Wild bunnies do not make good pets. Thomas jumped out of the box and hid behind the sofa, leaving “presents” on the floor. The next morning, Dad said we had to release Thomas back into the wild. He took Thomas out to the backyard and let him go. I watched him hop away while I cried my eyes out.

When I was little, our old family car died, and it sat in the driveway for a time. Dad called it my “play car,” and I would sit behind the steering wheel and pretend I was driving. I loved it. For a while. Then I kind of forgot about it. One day a tow truck came to take it away. I cried. I thought my dad had it towed because I wasn’t playing in it anymore.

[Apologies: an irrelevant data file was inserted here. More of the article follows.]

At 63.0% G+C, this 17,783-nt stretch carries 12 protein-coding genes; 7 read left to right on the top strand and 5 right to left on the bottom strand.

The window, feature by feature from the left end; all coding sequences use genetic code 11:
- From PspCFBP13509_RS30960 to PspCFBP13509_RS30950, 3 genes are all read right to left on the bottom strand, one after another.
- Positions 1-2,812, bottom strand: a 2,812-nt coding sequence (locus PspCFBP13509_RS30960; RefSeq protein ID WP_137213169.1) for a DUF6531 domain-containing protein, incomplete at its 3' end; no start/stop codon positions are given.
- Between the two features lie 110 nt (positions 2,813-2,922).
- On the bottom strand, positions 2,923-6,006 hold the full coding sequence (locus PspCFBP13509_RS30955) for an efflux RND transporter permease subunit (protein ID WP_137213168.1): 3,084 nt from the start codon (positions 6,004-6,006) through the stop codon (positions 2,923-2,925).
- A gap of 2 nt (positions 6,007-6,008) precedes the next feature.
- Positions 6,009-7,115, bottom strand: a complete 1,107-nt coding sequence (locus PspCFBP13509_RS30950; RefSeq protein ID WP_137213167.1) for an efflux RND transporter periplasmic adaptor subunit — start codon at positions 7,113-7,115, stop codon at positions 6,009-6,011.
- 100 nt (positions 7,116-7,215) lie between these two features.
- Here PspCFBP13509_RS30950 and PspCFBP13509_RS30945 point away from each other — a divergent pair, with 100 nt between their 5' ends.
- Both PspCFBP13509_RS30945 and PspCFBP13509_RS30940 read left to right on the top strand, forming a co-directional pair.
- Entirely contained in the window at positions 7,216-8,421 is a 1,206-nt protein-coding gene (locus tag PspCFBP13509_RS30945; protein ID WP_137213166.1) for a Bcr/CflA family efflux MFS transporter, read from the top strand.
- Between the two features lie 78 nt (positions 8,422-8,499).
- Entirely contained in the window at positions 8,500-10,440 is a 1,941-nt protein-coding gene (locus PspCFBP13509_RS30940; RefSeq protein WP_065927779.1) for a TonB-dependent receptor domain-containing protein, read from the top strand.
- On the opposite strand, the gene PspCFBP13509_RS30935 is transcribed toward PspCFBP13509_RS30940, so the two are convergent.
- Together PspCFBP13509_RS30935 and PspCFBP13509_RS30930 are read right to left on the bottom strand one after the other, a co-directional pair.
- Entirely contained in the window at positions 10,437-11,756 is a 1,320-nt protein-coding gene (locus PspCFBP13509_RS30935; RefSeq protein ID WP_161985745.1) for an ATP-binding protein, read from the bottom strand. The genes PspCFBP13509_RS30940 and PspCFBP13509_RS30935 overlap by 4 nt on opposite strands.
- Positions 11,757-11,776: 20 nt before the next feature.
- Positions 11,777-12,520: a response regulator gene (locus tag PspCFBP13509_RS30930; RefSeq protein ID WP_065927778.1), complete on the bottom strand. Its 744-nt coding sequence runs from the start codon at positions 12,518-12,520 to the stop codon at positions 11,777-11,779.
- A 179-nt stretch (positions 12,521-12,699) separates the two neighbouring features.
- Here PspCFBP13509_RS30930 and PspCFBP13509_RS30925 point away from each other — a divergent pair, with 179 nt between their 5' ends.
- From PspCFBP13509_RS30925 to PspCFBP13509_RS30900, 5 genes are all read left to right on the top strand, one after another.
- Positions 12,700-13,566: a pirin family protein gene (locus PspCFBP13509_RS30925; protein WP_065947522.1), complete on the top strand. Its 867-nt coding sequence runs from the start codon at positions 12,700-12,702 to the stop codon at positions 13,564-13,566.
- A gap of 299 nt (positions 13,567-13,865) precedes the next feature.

I think I was in first grade when our class read a story in our Weekly Readers about a child who made a clown doll, and we were all given the assignment of making a doll like the one in the story. Well, guess what? Six-year-olds have no idea how to sew a clown doll. I think every child who “completed” the assignment brought in a parent-made doll. At my house, for some reason, my dad decided to make mine. He didn’t follow the sketchy directions in the story (but no one’s parents did—every clown doll looked completely different). Dad repurposed an old blue striped curtain to sew the clown’s body. He stuffed it with dried beans.

Dad, June 2009
Dad, June 2009